“Under section 44 of the Australian Constitution, a person who has been convicted and is under sentence for any offence punishable under the law of the Commonwealth or of a State by imprisonment of one year or longer, is incapable of being chosen or sitting as a senator or member of the House of Representatives. A person convicted of an offence punishable by one year’s imprisonment or more loses his right to vote while serving the sentence.

Conviction for any crime can also disqualify a person from jury service, lead to loss of various licences, bar admission to some professions, result in dismissal or loss of eligibility for employment and public office, restrict overseas travel or lead in some cases to deportation.”

Apart from some prisoners now being able to vote, it appears very little else has changed.

According to section 47 of the Corrections Act, all prisoners in Victorian prisons have ‘15 Rights’, namely:

  1. Permitted one hour of fresh air.
  2. Healthy nourishment sufficient to maintain overall good health.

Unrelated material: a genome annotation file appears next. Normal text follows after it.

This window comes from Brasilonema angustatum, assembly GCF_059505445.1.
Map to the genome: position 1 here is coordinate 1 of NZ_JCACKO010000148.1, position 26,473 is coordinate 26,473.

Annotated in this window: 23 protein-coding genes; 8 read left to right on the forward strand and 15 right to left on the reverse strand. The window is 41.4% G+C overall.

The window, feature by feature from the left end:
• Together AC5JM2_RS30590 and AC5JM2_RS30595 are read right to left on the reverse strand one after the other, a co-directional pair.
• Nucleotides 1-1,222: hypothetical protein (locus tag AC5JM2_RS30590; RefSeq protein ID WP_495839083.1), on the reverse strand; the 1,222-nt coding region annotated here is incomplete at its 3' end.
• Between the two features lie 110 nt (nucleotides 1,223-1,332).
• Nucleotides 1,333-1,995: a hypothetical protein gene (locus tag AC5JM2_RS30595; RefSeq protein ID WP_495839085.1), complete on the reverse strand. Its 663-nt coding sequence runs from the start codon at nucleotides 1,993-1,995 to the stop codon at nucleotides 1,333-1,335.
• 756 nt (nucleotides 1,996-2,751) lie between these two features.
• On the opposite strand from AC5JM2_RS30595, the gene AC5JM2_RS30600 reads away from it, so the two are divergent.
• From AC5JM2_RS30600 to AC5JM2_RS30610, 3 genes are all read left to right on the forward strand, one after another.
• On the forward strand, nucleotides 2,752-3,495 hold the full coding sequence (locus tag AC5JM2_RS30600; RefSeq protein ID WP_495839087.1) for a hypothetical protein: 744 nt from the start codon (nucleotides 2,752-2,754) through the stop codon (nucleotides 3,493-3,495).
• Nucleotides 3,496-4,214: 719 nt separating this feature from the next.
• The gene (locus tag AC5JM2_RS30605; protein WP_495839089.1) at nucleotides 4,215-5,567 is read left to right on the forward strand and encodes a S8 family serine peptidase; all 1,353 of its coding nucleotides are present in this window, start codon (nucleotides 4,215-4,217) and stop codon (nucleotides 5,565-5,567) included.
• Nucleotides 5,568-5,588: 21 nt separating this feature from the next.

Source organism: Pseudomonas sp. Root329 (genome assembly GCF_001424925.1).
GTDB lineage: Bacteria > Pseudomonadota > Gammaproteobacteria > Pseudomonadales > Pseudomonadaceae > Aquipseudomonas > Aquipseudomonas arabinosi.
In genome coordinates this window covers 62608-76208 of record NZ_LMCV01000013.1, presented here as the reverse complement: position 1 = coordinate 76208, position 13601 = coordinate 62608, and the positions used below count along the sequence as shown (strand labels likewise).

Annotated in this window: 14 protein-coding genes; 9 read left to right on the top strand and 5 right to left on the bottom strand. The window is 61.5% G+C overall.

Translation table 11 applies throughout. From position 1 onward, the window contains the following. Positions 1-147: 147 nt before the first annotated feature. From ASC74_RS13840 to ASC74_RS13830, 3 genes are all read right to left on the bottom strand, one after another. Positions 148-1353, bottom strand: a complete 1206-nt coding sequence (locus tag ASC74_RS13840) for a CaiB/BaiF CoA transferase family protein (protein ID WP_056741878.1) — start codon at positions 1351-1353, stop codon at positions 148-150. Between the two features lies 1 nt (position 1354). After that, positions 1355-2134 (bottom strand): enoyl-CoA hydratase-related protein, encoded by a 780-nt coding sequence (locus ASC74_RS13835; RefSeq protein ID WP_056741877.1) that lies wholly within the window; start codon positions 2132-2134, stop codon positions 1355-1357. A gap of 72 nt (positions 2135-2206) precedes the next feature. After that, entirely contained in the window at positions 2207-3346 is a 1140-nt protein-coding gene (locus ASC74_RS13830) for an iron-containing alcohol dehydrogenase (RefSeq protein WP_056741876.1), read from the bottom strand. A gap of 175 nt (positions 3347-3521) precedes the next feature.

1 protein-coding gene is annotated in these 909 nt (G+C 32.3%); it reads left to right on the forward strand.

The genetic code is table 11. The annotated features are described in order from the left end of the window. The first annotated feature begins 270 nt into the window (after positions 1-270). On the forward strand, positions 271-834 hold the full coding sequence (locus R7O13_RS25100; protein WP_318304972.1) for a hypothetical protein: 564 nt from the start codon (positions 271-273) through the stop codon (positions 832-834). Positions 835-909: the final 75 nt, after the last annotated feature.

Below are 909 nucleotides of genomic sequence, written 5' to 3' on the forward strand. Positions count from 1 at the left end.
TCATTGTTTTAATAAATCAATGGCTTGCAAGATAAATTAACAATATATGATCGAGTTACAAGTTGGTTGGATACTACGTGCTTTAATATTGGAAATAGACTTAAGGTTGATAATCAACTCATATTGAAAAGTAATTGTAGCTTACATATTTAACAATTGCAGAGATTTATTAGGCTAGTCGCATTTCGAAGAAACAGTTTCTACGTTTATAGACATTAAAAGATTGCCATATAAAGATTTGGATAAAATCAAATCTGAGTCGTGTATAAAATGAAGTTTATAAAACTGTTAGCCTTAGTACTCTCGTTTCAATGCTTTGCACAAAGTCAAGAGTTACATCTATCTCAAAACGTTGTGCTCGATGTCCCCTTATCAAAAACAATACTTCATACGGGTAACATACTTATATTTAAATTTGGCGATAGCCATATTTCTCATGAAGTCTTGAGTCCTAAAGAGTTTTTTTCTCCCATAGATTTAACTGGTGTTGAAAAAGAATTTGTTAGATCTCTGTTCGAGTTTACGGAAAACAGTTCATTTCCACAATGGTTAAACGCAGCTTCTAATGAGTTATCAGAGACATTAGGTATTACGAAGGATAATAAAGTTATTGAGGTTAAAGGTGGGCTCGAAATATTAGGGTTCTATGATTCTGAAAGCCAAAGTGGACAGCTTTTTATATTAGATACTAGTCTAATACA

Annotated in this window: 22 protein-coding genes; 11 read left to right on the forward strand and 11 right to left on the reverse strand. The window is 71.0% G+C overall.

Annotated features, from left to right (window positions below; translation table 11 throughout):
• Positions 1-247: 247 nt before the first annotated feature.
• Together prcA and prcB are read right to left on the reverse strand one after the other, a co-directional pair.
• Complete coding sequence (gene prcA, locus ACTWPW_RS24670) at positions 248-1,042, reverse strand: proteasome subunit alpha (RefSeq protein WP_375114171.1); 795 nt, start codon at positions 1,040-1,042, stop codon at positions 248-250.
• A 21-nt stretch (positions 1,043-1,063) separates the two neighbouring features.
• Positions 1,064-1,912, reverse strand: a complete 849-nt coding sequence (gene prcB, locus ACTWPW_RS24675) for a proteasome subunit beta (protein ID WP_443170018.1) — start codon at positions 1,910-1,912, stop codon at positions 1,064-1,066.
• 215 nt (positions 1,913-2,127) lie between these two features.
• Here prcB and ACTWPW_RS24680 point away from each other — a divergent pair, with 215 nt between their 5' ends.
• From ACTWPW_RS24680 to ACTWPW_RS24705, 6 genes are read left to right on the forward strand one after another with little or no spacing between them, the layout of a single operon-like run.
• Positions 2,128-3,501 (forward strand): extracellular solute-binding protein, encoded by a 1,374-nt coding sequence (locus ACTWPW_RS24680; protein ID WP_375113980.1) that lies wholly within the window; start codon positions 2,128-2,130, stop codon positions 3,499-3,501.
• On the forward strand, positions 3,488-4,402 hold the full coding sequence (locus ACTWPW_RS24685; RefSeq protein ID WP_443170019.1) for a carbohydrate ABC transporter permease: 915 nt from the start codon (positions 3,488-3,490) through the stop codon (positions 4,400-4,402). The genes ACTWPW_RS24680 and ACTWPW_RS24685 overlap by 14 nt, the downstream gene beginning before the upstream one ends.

3. Food in accordance with dietary, vegetarian and religious requests.
  4. Clothing adequate for the weather to ensure the well-being of the inmate.
  5. Permitted to dress in personal clothes, if not yet convicted.
  6. Adequate health facilities, both prison services and outside services to maintain well-being of inmate.
  7. Suitable psychiatric and psychological care, either within the prison, or private care.
  8. Sufficient dental care to maintain oral health.
  9. Ability to maintain religious beliefs and be with other inmates of the same faith, with approval for instruments associated with the religion.
  10. Access to the Ombudsman, Secretary of the Department of Justice and Community Services, an independent visitor and the general manager of the prison.
  11. Under section 37 of the Act, access to one visit, of at least 30 minutes duration.
  12. To be assessed after being sentenced, with ongoing annual reviews.
  13. To send and receive letters, including to persons associated with the Department of Justice and Community Services; including the Ombudsman and a barrister, or solicitor.
  14. Ability to send uncensored letters, dependent on security concerns.
  15. Ability to participate in Education.

As admitted by the Department of Justice and Community Services, little improvement on those ‘rights’ has been made since 1986.